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On the first day of the National Book Festival last month, big-name guests such as Joyce Carol Oates and Kareem Abdul-Jabbar were still in bed when Ronald Hanna showed up. Around 2 a.m., Hanna emerged from his glistening black BMW armed with promotional materials for his latest novel, Rock Stars: As a Matter of Crack. Then he hit the National Mall, leaving, he says “fliers on every little table and posters on all them trash cans.”
By sunrise, Hanna’s job was done. Too tired to stick around for the festival itself, he drove back to his Garfield Heights home and fell asleep.
Since he retired from his position as an administrative assistant at the World Bank about a month ago, the 52-year-old self-published author has had plenty of time to plug his writing. Most of the available surfaces at Eastern Market and Adams Morgan will attest to that. Usually, Hanna’s posters get removed soon after he puts them up, but he doesn’t mind: With his ex-boss’s blessing, he made them at the World Bank late at night when he couldn’t sleep.
The big, colorful notices bear the words “HOly Smokes!” next to images of drug paraphernalia juxtaposed with a lurid pink picture of the Capitol. “The posters in themselves call people’s attention to the fact that there’s a crack problem here and, hey, it’s still happening,” Hanna says. He estimates that, over the past five years, he’s adorned D.C. with 10,000 to 15,000 posters advertising his three novels.
Adams Morgan is Hanna’s favorite place to advertise, but he doesn’t neglect his own neighborhood. On one recent October afternoon, he greets a young man wearing a hoodie and several gold chains in front of a New York Fried Chicken down the street from his house. After some small talk, Hanna reminds the man that he still hasn’t read Rock Stars. “I’ll stop by later today,” the man promises. “Dealer,” Hanna mutters as the guy drives off. “He should be reading my book.”
Set entirely in Southeast, Rock Stars tells the story of Tracy Stamsford, “a glamorous college-educated professional” who seems poised to escape Glenfield Terrace, the housing project where she grew up. But after her first encounter with crack, Tracy turns into “an unrepentant rock star” who can look no further than her next pipe. Tracy’s younger sister and friends share a similar fate; soon, they’re selling their bodies and double-crossing each other without hesitation. Tracy’s sister eventually dies of AIDS after one last drug-fueled lesbian orgy on a boat, but Tracy herself marries a smooth, supportive doctor who helps her shake her addiction.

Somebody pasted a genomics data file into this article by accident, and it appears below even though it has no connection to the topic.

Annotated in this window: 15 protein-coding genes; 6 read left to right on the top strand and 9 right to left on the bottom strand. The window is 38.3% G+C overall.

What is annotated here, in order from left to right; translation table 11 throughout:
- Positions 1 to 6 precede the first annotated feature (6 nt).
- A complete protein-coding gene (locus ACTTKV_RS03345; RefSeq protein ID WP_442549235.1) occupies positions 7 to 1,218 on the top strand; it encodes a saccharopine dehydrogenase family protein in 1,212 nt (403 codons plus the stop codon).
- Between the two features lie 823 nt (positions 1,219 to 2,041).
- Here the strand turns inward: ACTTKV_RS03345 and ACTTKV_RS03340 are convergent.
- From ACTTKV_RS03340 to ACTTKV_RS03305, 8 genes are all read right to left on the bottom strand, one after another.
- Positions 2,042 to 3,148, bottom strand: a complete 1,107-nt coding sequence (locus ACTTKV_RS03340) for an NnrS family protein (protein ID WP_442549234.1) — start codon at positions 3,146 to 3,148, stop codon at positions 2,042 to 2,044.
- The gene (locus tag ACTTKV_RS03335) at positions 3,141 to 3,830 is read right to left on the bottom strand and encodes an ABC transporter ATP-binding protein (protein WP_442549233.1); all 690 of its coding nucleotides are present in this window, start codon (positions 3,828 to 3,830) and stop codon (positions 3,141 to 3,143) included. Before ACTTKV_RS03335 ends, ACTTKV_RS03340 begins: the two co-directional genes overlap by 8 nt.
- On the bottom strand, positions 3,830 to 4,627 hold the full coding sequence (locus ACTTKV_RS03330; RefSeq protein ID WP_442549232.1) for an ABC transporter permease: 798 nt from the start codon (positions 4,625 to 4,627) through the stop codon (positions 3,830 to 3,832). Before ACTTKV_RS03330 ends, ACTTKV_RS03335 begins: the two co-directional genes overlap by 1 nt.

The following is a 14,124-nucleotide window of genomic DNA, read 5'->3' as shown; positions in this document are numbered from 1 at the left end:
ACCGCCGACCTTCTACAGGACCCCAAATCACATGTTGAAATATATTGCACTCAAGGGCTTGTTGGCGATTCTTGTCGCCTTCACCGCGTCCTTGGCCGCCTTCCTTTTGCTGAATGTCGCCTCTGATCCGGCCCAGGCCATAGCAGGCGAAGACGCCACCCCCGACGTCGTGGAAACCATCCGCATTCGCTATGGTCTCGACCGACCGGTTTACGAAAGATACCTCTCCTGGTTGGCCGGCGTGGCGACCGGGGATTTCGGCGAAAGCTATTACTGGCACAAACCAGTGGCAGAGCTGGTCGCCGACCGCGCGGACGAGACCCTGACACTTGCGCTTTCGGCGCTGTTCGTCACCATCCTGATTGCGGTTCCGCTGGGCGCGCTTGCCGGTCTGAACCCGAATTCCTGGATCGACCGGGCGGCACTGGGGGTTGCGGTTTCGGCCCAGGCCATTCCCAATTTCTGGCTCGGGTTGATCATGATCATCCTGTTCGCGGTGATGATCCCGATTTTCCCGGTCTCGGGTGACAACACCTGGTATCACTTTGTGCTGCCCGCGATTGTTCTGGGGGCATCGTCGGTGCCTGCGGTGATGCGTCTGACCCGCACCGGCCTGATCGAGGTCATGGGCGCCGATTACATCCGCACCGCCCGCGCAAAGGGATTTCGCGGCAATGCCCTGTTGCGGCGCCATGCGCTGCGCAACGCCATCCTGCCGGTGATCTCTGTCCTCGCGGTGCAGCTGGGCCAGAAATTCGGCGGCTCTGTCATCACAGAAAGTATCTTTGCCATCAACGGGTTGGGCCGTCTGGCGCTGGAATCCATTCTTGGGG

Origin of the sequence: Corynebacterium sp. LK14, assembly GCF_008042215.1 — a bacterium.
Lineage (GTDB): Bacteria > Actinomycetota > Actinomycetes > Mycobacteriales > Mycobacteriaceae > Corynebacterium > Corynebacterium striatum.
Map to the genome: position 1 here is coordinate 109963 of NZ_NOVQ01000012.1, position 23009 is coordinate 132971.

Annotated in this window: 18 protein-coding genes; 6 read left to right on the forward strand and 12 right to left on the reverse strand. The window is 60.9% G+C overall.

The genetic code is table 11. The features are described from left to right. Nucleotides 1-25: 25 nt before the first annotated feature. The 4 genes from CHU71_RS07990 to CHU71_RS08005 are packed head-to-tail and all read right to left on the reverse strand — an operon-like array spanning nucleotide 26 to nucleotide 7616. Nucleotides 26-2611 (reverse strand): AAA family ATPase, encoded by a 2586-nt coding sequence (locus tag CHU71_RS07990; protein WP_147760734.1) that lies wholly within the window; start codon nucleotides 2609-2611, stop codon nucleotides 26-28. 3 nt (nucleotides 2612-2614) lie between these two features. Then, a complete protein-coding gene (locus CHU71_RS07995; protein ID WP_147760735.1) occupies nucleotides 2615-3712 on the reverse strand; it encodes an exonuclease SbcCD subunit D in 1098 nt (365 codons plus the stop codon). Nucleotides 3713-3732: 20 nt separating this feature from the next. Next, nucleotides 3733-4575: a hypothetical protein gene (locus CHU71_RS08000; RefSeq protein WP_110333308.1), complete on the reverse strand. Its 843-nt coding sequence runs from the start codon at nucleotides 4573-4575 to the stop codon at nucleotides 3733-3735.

Although he admits that Tracy’s romance might be a little far-fetched, Hanna says he “just wanted to offer some hope. My concept here is that some of the younger people will read it and say, ‘Dang, I will never end up like that.’” He adds that he was sometimes too depressed to continue writing Rock Stars because many of the people his characters were based on died before he could complete the novel. “There’s a lot of good people come out of Southeast,” he says. “These are the people that I love. Whether they’re crack addicts or they’re executives, everybody has a value in life. Some people, their value is to show what not to be like.”
Hanna lives by himself in the house where his grandmother, who worked as a maid, raised him and his five siblings. There are collards growing in the back yard and stacks of Hanna’s books in the living room. The walls are lined with photographs of public figures that Hanna took during his stint as a journalist: Jesse Jackson, Bill Cosby, Marion Barry, Dick Gregory. Then there’s the painting of the writer dressed as a pharaoh; a beautiful woman—a paid model—stands next to him, also clad in ancient-Egyptian costume. Hanna, who bought the house 24 years ago, says his neighbors respect him because “I hustled. I worked all my life. My hustles always were legit.”